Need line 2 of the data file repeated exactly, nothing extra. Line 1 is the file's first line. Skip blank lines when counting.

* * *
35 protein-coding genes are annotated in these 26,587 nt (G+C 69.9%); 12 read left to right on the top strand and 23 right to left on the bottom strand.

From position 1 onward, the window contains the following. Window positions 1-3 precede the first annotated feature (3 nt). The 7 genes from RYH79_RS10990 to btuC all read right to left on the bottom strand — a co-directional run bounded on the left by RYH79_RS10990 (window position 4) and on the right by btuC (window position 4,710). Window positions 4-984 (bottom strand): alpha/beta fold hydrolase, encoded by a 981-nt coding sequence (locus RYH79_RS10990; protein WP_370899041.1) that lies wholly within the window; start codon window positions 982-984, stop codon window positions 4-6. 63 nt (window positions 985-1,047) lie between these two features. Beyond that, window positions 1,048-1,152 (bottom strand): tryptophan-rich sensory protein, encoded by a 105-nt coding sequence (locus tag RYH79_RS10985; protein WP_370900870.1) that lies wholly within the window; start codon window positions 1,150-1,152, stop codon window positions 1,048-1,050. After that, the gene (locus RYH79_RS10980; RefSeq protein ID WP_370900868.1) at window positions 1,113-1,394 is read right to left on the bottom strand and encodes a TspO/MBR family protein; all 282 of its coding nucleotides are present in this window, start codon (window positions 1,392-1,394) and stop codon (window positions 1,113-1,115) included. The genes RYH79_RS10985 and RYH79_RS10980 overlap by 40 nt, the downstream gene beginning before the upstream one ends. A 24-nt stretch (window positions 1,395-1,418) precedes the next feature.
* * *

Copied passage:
From position 1 onward, the window contains the following. Window positions 1-3 precede the first annotated feature (3 nt). The 7 genes from RYH79_RS10990 to btuC all read right to left on the bottom strand — a co-directional run bounded on the left by RYH79_RS10990 (window position 4) and on the right by btuC (window position 4,710). Window positions 4-984 (bottom strand): alpha/beta fold hydrolase, encoded by a 981-nt coding sequence (locus RYH79_RS10990; protein WP_370899041.1) that lies wholly within the window; start codon window positions 982-984, stop codon window positions 4-6. 63 nt (window positions 985-1,047) lie between these two features. Beyond that, window positions 1,048-1,152 (bottom strand): tryptophan-rich sensory protein, encoded by a 105-nt coding sequence (locus tag RYH79_RS10985; protein WP_370900870.1) that lies wholly within the window; start codon window positions 1,150-1,152, stop codon window positions 1,048-1,050. After that, the gene (locus RYH79_RS10980; RefSeq protein ID WP_370900868.1) at window positions 1,113-1,394 is read right to left on the bottom strand and encodes a TspO/MBR family protein; all 282 of its coding nucleotides are present in this window, start codon (window positions 1,392-1,394) and stop codon (window positions 1,113-1,115) included. The genes RYH79_RS10985 and RYH79_RS10980 overlap by 40 nt, the downstream gene beginning before the upstream one ends. A 24-nt stretch (window positions 1,395-1,418) precedes the next feature.